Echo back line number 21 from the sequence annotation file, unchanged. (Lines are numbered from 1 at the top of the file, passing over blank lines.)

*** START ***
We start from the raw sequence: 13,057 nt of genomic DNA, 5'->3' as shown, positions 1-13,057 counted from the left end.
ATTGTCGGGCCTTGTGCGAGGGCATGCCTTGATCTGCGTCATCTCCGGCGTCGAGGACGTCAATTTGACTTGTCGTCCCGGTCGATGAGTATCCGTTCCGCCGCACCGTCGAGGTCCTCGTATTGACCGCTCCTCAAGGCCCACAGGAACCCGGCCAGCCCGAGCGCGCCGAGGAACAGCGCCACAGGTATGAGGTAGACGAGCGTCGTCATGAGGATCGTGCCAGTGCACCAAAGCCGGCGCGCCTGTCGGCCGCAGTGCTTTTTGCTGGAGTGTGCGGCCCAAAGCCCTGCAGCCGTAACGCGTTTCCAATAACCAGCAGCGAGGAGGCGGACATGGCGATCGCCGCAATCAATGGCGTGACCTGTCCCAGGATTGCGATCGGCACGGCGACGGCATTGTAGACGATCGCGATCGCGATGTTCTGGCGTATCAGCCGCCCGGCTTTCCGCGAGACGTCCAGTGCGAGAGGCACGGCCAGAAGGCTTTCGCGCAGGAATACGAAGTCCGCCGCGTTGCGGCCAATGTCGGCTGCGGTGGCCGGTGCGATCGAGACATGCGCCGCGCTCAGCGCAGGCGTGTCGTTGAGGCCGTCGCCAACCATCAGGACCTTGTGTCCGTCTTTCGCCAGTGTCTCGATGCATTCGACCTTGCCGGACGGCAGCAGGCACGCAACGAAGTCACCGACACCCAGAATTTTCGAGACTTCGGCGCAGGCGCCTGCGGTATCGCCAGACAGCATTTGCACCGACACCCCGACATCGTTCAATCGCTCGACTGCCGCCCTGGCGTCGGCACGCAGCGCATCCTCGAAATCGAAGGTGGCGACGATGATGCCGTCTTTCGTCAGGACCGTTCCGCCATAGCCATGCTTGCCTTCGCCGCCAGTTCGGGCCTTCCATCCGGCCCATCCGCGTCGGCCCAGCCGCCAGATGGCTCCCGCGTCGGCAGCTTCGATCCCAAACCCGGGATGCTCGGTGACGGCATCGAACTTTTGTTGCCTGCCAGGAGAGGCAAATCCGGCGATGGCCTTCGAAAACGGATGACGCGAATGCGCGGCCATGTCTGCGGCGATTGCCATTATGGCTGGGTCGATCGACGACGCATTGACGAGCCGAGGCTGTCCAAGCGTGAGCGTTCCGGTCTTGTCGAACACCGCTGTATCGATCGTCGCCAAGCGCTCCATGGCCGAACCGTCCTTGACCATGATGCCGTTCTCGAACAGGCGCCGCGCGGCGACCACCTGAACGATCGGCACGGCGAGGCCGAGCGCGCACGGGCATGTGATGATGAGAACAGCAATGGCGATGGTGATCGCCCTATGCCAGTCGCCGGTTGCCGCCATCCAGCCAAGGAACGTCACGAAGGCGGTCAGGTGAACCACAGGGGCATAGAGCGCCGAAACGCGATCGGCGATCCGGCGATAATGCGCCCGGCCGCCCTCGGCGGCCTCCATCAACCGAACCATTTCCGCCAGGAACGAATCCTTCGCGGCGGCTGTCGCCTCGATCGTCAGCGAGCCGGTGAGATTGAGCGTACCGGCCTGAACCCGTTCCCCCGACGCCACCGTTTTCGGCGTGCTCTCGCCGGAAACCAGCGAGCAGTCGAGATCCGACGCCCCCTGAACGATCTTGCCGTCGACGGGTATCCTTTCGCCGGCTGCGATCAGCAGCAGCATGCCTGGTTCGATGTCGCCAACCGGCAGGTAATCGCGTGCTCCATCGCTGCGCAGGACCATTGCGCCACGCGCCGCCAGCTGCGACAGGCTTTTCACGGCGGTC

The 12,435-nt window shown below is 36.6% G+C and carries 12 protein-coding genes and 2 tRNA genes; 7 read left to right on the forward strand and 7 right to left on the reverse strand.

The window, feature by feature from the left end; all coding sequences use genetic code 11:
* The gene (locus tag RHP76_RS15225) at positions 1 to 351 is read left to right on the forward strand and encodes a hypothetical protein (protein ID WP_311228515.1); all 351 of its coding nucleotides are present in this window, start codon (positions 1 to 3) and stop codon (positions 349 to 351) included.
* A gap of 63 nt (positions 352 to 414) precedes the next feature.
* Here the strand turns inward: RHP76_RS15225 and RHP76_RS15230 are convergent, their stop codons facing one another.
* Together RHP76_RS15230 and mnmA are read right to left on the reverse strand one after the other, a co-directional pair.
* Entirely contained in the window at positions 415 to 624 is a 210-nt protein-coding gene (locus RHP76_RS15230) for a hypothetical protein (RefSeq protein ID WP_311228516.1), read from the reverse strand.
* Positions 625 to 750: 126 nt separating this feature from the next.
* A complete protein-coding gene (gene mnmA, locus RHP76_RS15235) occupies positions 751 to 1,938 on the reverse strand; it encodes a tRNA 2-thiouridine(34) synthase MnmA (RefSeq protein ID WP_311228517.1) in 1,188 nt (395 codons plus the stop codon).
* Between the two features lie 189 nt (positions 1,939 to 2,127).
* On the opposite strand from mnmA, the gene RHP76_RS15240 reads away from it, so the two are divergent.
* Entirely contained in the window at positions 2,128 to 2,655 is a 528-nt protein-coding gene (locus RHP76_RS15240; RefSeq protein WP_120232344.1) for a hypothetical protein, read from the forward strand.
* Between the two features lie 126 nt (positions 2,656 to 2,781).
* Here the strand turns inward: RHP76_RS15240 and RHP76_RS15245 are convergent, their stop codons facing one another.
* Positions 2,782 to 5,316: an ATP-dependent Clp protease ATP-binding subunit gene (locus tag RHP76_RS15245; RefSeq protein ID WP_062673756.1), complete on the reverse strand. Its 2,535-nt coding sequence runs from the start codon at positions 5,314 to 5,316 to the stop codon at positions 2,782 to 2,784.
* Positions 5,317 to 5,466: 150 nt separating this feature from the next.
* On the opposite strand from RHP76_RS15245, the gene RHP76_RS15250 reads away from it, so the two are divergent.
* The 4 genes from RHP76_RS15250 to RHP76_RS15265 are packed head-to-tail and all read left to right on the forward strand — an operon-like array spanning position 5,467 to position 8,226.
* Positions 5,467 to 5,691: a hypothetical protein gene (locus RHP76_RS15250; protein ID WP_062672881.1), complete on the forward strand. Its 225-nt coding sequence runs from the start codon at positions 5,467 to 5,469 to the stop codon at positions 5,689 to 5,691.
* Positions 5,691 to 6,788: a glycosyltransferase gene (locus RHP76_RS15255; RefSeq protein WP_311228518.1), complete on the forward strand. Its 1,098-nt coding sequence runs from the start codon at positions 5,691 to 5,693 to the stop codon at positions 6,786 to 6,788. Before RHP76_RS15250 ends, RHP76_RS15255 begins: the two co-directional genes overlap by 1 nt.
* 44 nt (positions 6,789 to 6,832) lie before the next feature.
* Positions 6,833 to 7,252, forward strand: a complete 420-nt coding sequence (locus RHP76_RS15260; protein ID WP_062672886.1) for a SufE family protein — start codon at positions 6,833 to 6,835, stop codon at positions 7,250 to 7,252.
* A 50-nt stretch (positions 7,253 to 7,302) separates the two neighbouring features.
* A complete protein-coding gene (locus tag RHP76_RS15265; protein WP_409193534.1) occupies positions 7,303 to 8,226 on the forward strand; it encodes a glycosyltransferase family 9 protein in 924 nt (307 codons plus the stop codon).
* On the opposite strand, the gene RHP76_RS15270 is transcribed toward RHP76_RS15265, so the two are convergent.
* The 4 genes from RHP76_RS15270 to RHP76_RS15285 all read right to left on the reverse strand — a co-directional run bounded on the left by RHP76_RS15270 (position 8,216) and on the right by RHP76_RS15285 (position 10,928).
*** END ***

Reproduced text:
* Positions 5,467 to 5,691: a hypothetical protein gene (locus RHP76_RS15250; protein ID WP_062672881.1), complete on the forward strand. Its 225-nt coding sequence runs from the start codon at positions 5,467 to 5,469 to the stop codon at positions 5,689 to 5,691.